Against the odds, the landmass that exploded and oozed into existence in early 2015 is now nearly five years old.
The recently formed volcanic island unofficially known as Hunga Tonga-Hunga Ha‘apai was not expected to survive the erosive and relentless lashing of the sea. But against the odds, the landmass that exploded and oozed into existence in early 2015 is now nearly five years old, and still standing.
Researchers have used that time to build a case study on the rarely observed process of an island growing from an undersea volcano and subsequently decaying in Earth’s erosive environment. Islands formed by these surtseyan-type eruptions are typically hard to observe, given that they occur in remote oceanic locations and erode away before they are spotted in most instances. In fact, Hunga Tonga-Hunga Ha‘apai—which formed after an undersea eruption that began in December 2014 in the Tongan archipelago—is the first such island to be intensively studied by satellites during its early lifetime.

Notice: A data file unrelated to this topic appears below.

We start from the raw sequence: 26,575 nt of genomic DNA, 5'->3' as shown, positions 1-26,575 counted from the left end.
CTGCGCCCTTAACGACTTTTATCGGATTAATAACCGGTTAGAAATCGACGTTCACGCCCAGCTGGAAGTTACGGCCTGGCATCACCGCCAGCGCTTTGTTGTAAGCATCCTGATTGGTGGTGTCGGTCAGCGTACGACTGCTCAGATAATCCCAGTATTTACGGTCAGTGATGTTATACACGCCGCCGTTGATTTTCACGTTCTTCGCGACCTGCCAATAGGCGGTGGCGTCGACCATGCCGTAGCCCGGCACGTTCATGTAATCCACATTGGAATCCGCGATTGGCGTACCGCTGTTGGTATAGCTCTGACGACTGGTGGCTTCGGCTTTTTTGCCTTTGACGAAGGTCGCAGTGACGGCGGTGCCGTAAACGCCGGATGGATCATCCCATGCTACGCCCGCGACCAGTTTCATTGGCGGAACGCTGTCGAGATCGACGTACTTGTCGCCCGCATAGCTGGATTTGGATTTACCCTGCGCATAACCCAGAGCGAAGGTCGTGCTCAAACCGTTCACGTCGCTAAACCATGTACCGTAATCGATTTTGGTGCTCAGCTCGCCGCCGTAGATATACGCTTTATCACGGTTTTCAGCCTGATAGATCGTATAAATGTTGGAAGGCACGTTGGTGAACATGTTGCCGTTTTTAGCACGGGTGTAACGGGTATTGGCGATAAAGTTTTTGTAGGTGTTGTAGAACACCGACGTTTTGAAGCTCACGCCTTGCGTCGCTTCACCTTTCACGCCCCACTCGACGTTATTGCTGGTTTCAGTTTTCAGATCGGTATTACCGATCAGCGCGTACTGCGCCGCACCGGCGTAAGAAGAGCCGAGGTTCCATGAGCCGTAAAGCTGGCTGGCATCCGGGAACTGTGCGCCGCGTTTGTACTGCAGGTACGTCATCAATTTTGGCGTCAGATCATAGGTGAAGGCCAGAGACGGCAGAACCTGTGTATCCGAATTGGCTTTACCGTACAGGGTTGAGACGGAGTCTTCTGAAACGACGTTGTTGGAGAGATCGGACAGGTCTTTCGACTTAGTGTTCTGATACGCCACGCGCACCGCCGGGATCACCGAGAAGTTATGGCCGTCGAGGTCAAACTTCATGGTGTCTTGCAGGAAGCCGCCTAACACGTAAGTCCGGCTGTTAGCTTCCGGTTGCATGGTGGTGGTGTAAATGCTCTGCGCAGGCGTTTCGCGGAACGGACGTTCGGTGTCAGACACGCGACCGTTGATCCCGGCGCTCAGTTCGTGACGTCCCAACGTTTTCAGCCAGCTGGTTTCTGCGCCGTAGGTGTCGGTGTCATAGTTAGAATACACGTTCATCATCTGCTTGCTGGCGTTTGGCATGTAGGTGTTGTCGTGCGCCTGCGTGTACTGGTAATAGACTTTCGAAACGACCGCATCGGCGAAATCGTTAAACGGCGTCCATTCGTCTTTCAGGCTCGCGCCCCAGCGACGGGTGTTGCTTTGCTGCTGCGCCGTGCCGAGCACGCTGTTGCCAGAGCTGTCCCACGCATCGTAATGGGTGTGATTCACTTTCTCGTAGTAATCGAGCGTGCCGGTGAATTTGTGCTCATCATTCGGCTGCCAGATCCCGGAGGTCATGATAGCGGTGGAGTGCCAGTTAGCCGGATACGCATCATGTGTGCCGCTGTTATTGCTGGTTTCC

Radar imaging satellites are one way that NASA scientists Jim Garvin and Dan Slayback are studying the island’s evolution at new time scales. Synthetic aperture radar (SAR) provides high-resolution imaging data day or night, when skies are cloudy or clear; that’s particularly important in a cloudy tropical location like the Tonga archipelago. The SAR image above was acquired on October 8, 2019, by the Canadian Space Agency’s RADARSAT-2. (Data are copyright Maxar Technologies Ltd., 2019.)
Continue reading at NASA Earth Observatory
Image via NASA Earth Observatory